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VINTAGRAPH • WPA • WWII • GEORGE WASHINGTON CROSSING THE PIES

Wreathed With Smiles: 1905

Wreathed With Smiles: 1905

Detroit, Michigan, circa 1905. "Temple Theatre, interior." A vaudeville house with that lived-in look. Detroit Publishing glass negative. View full size.

 

Velocity

Rotten fruit could gain a lot of velocity from that upmost level.

EXIT

In the direction of the finger.

Houdini may be one of the ghosts

More photos of the Temple Theater, on Monroe Street.

Curtains

I like how the fire curtain goes all the way down to the stage, but it is painted to look like an ornate Asian tapestry, which doesn't quite make it to the floor. To enhance the illusion, there is a painting of a step with a runner rug going up it.

Curious

What's that machine sitting on the ledge of the second balcony, left side of the picture? Does anyone have an idea?

[Spotlights. - Dave]

Not to be confused with

... the Masonic Temple Theater (still standing).

[Which a number of commenters have done, some at considerable length. - Dave]

The upper balcony

I worked for an architectural firm that did the restoration of the historic 1928 Music Hall theater in Detroit, and there I learned that upper balconies were for "coloreds" - they had a separate entrance on the side of the building and their own box office. The upper balcony in Music Hall had never been updated, and the wall behind the last row was still stained with 70 years of hair oil!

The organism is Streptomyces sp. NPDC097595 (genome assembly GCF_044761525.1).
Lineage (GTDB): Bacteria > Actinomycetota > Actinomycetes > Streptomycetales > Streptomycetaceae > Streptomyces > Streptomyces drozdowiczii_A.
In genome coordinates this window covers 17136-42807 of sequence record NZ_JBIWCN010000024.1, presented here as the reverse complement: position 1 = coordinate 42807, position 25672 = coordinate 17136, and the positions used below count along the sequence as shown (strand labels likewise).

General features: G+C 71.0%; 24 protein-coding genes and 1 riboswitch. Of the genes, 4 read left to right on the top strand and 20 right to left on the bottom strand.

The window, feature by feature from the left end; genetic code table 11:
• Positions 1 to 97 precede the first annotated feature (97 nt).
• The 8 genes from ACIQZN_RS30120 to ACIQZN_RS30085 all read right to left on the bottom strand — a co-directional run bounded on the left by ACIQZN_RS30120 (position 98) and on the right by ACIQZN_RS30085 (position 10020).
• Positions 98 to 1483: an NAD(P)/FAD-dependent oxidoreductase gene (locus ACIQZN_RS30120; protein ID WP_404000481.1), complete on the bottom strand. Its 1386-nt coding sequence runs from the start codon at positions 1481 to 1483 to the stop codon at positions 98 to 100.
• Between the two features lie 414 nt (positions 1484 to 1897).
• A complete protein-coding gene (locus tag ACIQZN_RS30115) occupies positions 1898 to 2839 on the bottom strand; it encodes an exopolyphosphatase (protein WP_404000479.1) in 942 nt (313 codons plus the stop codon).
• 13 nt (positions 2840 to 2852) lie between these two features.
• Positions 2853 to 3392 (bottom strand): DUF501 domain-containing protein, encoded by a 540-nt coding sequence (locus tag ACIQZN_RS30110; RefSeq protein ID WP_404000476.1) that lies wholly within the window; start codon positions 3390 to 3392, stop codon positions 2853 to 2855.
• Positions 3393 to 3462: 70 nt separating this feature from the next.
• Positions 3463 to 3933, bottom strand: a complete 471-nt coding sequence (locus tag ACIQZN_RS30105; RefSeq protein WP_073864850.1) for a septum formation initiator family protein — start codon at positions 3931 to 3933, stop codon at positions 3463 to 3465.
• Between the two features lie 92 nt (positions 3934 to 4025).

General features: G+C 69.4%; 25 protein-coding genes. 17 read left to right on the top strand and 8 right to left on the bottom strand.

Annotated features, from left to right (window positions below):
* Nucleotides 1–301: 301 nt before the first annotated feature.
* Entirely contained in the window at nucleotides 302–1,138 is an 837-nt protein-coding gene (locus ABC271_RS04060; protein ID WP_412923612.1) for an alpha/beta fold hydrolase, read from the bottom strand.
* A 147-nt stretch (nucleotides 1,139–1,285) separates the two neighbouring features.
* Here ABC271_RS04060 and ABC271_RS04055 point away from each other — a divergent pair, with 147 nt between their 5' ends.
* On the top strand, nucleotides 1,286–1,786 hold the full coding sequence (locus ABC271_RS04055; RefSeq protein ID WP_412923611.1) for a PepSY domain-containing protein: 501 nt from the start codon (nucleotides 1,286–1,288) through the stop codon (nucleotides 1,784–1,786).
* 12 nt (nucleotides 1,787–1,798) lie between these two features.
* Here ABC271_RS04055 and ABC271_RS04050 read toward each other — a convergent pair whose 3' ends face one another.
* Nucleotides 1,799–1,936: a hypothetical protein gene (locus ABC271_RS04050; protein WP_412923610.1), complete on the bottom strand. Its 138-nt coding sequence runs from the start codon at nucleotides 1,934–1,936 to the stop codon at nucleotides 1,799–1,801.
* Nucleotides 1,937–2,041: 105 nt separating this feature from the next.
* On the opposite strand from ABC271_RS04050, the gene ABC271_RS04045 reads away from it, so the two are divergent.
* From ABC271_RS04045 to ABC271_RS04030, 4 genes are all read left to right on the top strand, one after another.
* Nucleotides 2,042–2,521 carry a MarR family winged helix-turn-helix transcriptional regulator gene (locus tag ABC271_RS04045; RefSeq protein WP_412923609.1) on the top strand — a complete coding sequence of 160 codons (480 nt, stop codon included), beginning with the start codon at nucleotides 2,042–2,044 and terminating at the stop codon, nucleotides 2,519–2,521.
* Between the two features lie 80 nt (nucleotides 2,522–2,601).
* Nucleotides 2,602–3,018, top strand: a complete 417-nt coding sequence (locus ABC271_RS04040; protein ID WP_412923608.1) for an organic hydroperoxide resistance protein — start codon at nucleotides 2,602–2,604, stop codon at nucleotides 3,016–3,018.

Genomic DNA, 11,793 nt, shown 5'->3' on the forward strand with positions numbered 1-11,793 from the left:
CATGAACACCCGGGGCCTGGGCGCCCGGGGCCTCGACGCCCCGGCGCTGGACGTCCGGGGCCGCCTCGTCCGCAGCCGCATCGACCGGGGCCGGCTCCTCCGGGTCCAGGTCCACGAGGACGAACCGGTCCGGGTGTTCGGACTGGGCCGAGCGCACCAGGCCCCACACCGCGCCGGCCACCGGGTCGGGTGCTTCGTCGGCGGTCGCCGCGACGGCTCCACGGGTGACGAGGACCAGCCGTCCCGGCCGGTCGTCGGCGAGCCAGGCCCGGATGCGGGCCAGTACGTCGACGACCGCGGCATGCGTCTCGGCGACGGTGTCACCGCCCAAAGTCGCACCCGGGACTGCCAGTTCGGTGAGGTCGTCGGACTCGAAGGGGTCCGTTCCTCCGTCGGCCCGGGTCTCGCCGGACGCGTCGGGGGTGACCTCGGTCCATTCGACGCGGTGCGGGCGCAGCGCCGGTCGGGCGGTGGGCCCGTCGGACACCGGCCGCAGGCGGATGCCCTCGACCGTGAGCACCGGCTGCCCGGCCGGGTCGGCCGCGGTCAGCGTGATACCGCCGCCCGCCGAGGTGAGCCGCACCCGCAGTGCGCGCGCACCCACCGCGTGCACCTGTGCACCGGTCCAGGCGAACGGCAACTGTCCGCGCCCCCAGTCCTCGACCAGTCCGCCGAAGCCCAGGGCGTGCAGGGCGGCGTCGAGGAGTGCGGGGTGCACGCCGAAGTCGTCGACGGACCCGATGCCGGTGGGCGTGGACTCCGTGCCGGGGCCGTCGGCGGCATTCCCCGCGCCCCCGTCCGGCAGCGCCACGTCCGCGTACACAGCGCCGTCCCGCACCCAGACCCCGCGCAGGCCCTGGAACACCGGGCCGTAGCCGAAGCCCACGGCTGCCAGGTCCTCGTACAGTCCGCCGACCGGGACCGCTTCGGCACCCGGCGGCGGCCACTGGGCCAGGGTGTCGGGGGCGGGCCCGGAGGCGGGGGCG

Theater Seating

Amazing how the basic design of theater seats has lasted well over a century. How far back does this pattern go?

Exterior View

Monroe Street and Campus Avenue.

Re: This picture

I believe that's them, just below their customary box seat!

And is that Lloyd (of the Overlook) in the first balcony?

Wow

When they talk about an upper balcony, they ain't kidding! Imagine being the last row way up there.

I don't get it

Why is this described as having the "lived-in" look? That would seem to imply that it was seedy, dirty, or shopworn. It appears to me to be a theater in daily use, but I don't see any evidence of lack of cleaning or maintenance.

[Look closer. - Dave]

Lots of Greasy Hands

Lived-in, indeed. Maybe there was a rib joint down the street.

Brings back memories

I used to work at an old theater in Northern Indiana that looked a lot like this place, though considerably smaller. It started out about 1905 as a house for live plays and Vaudeville, in time went entirely to showing movies, and in the 1980s became a church. It's now in the hands of a non-profit organization. It's in pretty decent shape. The proscenium arch is still beautiful. The original asbestos curtain is still in place, and can be raise and lowered by hand using the decades-old hemp ropes. I did projector operation during my time there, which in those days was still an adventure in itself.

This picture

definitely needs Statler and Waldorf (of The Muppet Show) to be seated in the first balcony.

 
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